Ben:  Yeah. Not to get too esoteric, but what you just said life purpose is important. Because if you have life purpose, if you've studied up and gone through a book like “Values Factor” by John DeMartini or “Ikigai,” a free workbook I've taken my sons through that you can find at sloww.co, S-L-O-W-W.co, or you've gone through–I even talk about life purpose in “Boundless.” And, you have one single succinct purpose statement for your life that, yes, might change through different chapters of your life but is always driving you and is always keeping you connected to what things that you're naturally good at, what things make time go by quickly, what author Mark Manson says makes you forget to eat and poop and you're constantly connected to that. Then, retirement is not a palatable or attractive thing because, yeah, you might not be making money in the same way when you're 60 or 65 but you're constantly seeking out ways to make your career and what you do for a living relevant to life purpose. And, if you can unlock that, then I think that getting old and eventually fading away as soon as you reach a certain age becomes something that's far less likely to happen. But again, I realize it's kind of a little bit more of an esoteric topic but I think that it begins with being connected to your life's purpose. And, mine has changed throughout the years right now because I'm in an era of wanting to be a good leader for my team and for my family. I'm wanting to embrace humility to a certain extent and I'm wanting to learn how to listen to my heart and to listen to my gut more.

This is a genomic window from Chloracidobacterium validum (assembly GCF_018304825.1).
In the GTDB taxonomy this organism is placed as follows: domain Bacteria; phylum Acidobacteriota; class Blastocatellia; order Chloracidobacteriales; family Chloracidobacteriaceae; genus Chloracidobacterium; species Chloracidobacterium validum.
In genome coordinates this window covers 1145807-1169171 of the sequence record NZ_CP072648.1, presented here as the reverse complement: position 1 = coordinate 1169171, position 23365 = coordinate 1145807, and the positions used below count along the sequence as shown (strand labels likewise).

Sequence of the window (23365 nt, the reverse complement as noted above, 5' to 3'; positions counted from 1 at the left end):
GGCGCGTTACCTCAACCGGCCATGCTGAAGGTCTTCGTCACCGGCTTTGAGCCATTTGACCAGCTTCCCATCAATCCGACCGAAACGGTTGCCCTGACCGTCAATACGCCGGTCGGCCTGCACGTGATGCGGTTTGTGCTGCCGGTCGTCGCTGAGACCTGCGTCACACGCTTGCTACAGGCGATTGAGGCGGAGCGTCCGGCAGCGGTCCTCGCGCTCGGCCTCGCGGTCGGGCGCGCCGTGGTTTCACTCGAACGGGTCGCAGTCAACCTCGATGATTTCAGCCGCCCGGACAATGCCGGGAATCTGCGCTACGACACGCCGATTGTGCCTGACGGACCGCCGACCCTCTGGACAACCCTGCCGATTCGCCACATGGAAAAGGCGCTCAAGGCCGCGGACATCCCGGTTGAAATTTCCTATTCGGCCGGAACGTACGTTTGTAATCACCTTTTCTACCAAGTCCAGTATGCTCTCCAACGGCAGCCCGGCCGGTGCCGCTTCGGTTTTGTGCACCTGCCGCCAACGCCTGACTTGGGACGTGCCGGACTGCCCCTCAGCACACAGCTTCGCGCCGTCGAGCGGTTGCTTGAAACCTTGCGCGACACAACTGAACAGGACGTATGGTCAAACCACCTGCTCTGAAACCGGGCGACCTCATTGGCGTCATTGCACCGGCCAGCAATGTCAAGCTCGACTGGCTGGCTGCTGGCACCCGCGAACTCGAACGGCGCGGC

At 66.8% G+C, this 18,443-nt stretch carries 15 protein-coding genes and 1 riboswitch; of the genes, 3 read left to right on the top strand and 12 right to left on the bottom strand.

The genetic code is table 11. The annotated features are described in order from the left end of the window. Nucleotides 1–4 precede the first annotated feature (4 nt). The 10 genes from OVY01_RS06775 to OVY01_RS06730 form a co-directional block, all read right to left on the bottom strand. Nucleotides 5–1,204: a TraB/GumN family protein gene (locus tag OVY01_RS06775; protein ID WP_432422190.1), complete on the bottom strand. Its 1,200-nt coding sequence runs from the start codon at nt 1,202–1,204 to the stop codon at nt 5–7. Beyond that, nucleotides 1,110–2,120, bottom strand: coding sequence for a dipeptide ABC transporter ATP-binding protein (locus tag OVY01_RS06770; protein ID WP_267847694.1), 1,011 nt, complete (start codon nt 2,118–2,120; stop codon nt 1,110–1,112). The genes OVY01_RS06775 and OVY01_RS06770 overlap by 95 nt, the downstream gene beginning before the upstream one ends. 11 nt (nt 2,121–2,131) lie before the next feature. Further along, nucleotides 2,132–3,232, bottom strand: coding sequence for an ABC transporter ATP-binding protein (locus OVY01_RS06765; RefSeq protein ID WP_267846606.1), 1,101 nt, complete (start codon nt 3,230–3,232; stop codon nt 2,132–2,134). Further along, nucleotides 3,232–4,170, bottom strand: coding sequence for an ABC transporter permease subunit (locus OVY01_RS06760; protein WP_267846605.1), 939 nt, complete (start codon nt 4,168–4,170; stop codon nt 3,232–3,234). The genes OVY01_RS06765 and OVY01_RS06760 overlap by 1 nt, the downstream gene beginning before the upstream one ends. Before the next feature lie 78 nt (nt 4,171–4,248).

My current life purpose is to be a wise teacher. I'm sorry, a wise human, a humble leader, and a gracious teacher. A wise human, a humble leader, and a gracious teacher. And, that was the life purpose that I developed on January 1st of this year as I recognize that I was stepping into a new phase of my life. As a matter of fact, typically during Christmas break is when I reanalyze, step back, and look at my purpose statement. And, I like to be able to come back to that when life's flying at you and you're stressed out and you wake up in the morning and you're a little down and you need some to get you out of bed in the morning, you have to be able to return to that purpose statement.

Mukesh:  And, this purpose statement you craft for yourself in the past, you have seen typically last for five years, ten years, how do you see it evolve? I'm guessing you probably have a routine to go back around Christmas, New Year time to go back and reflect. So, how does it play out? And, maybe before you answer, I'll just quickly share. I very deeply believe having the purpose statement in personal life or in organizational setting is amazing. I think Simon Sinek says “Start With Why.” I think it applies in almost regional corporate setting companies. We have that deep purpose and mission, go the distance. And, same applies for individual human life.